Over on Seven's Sunrise came a human moment this morning when presenter Natalie Barr - in the co-host chair because Samantha Armytage is also away - broke down when she learned that the identity of a victim was a friend of the network.
In Sydney, the only radio station to listen to yesterday was 2GB, as Ray Hadley put in a marathon 9am to 6pm shift. I was in a taxi on the fringes of the Sydney CBD as news broke. I asked the taxi driver to put on a talk station. He first went to 2UE. They were talking to callers about something else entirely. Like many others I suspect, my taxi driver switched to 2GB and Hadley, and didn't go back.
Hadley did a compelling job. He did make missteps including reporting arrests in Lakemba. And he made responsible decisions not to put hostages on the air when they called in. Indeed, his was the radio broadcast that the entire city listened to.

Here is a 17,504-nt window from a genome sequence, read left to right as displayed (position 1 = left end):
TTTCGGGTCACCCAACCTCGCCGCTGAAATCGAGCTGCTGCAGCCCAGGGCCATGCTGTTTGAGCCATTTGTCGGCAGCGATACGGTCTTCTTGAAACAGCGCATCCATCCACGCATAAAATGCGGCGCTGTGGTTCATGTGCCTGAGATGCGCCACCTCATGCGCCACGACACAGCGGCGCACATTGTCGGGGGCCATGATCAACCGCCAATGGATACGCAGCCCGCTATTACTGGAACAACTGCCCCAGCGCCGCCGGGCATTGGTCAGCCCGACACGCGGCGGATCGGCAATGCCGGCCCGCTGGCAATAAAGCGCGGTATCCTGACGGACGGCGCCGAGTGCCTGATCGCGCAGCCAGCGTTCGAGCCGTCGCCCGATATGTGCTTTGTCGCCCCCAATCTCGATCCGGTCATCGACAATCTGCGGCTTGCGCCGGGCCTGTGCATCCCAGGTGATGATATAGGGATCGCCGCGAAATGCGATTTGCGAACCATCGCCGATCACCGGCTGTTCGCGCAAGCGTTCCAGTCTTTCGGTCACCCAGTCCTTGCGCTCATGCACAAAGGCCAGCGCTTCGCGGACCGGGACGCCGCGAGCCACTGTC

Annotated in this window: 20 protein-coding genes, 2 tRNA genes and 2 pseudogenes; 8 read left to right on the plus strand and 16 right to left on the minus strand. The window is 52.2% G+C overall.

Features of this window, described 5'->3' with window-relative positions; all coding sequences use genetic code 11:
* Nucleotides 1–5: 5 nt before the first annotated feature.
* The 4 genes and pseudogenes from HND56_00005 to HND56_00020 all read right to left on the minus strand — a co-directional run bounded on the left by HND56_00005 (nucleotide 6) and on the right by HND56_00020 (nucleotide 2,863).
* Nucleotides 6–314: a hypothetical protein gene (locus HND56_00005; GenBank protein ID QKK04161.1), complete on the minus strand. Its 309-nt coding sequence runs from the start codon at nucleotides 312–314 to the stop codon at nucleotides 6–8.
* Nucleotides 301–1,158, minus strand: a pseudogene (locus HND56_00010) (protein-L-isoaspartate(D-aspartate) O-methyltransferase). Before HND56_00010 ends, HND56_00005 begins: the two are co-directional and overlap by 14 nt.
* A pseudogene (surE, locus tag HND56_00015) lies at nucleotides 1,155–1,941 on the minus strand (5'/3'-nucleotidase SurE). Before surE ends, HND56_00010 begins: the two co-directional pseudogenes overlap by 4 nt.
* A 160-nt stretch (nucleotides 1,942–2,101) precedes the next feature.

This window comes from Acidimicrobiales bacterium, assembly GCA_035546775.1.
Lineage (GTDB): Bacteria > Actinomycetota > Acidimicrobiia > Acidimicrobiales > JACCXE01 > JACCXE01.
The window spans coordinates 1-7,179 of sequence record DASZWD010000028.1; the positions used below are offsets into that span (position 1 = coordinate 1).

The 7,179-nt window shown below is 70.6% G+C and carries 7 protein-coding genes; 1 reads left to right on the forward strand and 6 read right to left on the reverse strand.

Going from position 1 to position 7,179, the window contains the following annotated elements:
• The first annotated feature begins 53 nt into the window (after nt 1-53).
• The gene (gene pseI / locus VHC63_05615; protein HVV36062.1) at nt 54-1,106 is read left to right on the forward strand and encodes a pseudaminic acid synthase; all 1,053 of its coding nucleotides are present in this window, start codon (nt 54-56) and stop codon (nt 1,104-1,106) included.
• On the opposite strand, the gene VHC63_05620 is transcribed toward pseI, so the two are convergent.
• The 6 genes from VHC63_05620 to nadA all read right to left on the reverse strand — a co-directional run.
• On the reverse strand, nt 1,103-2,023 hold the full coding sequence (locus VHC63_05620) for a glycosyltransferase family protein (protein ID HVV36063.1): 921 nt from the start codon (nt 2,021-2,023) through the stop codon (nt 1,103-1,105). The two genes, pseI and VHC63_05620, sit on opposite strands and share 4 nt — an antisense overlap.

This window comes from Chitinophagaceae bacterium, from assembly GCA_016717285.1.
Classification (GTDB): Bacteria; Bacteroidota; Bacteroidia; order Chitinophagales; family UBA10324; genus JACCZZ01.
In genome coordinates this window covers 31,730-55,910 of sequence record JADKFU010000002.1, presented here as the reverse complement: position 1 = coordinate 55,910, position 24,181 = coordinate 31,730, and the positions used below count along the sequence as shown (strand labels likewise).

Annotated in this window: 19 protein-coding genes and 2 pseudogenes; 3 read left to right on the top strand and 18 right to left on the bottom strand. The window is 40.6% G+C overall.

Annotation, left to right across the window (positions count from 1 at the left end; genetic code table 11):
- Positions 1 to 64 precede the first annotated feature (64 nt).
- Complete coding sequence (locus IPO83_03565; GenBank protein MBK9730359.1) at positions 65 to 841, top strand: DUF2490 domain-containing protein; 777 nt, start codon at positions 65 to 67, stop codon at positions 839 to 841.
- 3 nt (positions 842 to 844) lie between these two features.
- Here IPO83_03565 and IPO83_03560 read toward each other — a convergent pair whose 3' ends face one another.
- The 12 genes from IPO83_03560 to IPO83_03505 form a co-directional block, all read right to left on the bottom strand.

Just a couple of days ago, I was thinking to myself I would never again see the day where a newspaper felt compelled to publish a special daytime edition. Despite there being no business case for it (you wouldn't sell enough copies to cover the costs) - Sydney's Daily Telegraph went for it because it's what the readers expect. (Update: the editorial direction of the cover itself has been highly controversial in the 24 hours since)
And across the country this morning, News Corp's papers have done a string of extra editions to capture the end of the siege - a 3am edition of the Courier Mail in Brisbane; a 5am edition of the Daily Telegraph; and a 7am edition of the Herald Sun in Melbourne. The Adelaide Advertiser will publish an 11am edition.
Perhaps as a signal that Fairfax's priorities have swung from print to digital, there was no late edition of the Sydney Morning Herald. But readers certainly turned to smh.com.au. At one point yesterday afternoon, I noticed that 35,000 people were reading its live blog. (You can see more on web traffic to the major news sites via this link.)
Of course, in all the hours of broadcast time and columns of print, I'm sure things went wrong. But I saw on awful lot more that went right.
Yesterday showed most of Australia's media at its best.
- Tim Burrowes is content director of Mumbrella (declaration of interest: Seven, Nine and Ten all advertise with Mumbrella)